As I’ve been in the media industry nearly all my life, I understand spin. And I’m continually fascinated by how the mainstream media often “buys the spin” when they report technology stories. No better example than how they all piled on Cisco’s new router announcement this week, often just quoting the press release as fact.
Here at the Rayno Report we embark in a battle against the spin. in the interest of truth, let’s take you through the Cisco story again and show you who’s right and who’s wrong.
Here’s a prime example of what’s wrong: This terrible piece of journalism in AOL’s DailyFinance: “Cisco Unveils Its New Superfast Network Router.” The headline is hilarious, it could pass as an Onion piece. And the story that follows is pathetic, almost a pure regurgitation of the press release. Do some analysis folks! pick up the phone!
I quote from the story: “Networking giant Cisco (CSCO) on Tuesday unveiled a new network router it says ‘will forever change the Internet and its impact on consumers, businesses and governments.'”
That’s the lead. If you parse it, it’s really just Cisco’s own subjective propaganda, there are no factual statements in the lead. The reporter, Sam Gustin, has made the press release the story. He’s handed control to Cisco.
The new system, called the Cisco CRS-3 Carrier Routing System, will offer network speeds three times faster than its predecessor, the CRS-1 — or 322 terabits per second — and 12 times faster than its nearest rival.
Also totally unconfirmed propaganda. I have drilled down into the details and there is no way this router could be 12 times as fast as the nearest competitor. It’s just Cisco comparing apples to oranges.
If you go to a place where people actually know what they are talking about, instead of trying to learn about core routers from AOL, you’ll find there’s a massive debate brewing on Light Reading about the sleight-of-hand that can be used with traffic speeds and routers.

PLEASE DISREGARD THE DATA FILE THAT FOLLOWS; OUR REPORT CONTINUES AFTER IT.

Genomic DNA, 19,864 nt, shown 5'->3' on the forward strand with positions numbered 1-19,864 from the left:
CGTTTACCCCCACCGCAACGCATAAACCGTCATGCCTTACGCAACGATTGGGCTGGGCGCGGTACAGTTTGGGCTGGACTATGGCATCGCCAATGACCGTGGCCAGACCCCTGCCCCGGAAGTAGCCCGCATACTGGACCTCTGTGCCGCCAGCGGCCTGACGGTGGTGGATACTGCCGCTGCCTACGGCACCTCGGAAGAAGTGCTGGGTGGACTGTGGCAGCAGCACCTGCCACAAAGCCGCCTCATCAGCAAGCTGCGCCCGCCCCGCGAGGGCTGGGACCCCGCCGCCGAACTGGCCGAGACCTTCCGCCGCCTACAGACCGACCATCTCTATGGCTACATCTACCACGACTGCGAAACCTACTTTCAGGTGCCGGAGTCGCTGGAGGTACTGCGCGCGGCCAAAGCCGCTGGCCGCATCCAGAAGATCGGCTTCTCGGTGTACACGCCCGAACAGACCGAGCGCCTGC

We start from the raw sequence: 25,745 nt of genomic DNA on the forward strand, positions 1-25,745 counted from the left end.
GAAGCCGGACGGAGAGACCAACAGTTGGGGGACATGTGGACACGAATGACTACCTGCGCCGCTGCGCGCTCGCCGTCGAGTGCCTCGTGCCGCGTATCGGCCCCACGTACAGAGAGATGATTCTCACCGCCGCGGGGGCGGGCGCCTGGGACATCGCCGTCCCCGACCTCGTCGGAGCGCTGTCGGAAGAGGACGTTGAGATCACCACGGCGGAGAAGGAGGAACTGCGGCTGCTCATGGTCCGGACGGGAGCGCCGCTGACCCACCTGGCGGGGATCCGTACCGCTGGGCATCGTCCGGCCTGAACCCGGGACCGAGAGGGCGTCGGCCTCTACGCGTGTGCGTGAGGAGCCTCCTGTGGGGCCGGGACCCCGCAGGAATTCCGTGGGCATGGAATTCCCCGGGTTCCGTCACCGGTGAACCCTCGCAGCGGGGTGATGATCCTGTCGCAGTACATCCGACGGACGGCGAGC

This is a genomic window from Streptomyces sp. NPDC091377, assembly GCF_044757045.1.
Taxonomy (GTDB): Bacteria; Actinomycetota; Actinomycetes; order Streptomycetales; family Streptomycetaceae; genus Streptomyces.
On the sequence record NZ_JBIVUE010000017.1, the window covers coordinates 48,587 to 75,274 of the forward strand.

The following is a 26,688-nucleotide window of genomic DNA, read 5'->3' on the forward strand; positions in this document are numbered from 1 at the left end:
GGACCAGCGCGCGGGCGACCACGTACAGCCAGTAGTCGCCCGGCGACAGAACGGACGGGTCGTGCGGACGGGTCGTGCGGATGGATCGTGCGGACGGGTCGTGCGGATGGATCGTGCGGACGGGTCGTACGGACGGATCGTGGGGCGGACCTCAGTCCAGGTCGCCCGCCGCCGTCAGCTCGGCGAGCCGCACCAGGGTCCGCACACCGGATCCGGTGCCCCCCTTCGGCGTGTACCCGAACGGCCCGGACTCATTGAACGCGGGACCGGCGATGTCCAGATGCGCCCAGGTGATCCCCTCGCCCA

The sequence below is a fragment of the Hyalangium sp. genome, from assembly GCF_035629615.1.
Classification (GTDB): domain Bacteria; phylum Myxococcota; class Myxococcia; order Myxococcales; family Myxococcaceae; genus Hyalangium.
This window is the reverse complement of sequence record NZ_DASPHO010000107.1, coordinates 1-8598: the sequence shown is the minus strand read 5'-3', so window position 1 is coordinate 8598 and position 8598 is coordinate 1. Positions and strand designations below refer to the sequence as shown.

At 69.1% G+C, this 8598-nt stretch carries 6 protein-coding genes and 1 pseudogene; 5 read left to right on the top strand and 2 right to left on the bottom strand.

Let me boil it down for you: Cisco often doubles the bandwidth of a router, because it counts ingress and egress channels at the same time. In the industry this is known as “Cisco math.” In addition, Cisco is exaggerating the capacity because it’s not talking about one router chassis, but a string of them linked together.
As Craig Matsumoto (a router expert) writes on Light Reading: “The CRS-3, as the new router is named, can deliver 322 Tbit/s, Cisco officials said in today’s announcement. That’s probably in a multichassis implementation; the CRS-1 can reach a claimed 92 Tbit/s, but only if 72 of them are linked together.”
A message board participant wrote:
“The CRS-3 has twenty-eight 140 gigabit Ethernet slots per chassis. The individual platform has 3.92 terabits of capacity. The 322 terabits/seconds can only be achieved by connecting 72 chassis together,” writes a contributor to the message board.
So, if Cisco were to compare router speeds fairly, it should say what the capacity of the router is in one chassis. It is not in fact 12 times faster than rivals. It may be, at most, twice as fast as current routers, but that’s because Cisco is comparing its new product to older generation products. Rivals such as Alcatel-Lucent and Juniper plan to have new routers out that will match Cisco’s single-chassis capacity within a year. In addition, Cisco was just playing catch-up by adding 100 Gigabit cards to its core router for the first time. The rival routers already had 100 Gigabit cards.
As Matsumoto sums up: “Other companies can’t match Cisco’s 322-Tbit/s claim, but when it comes to more practical router metrics that would lead to immediate sales, they’re all on a par. Juniper expects to leapfrog Cisco’s 140 Gbit/s per slot by moving to 250 Gbit/s in the first half of 2011, and Alcatel-Lucent has laid out plans to pack ten 100-Gbit/s interfaces in one-third of a rack later this year.”
Now that’s real analysis: Thanks Craig!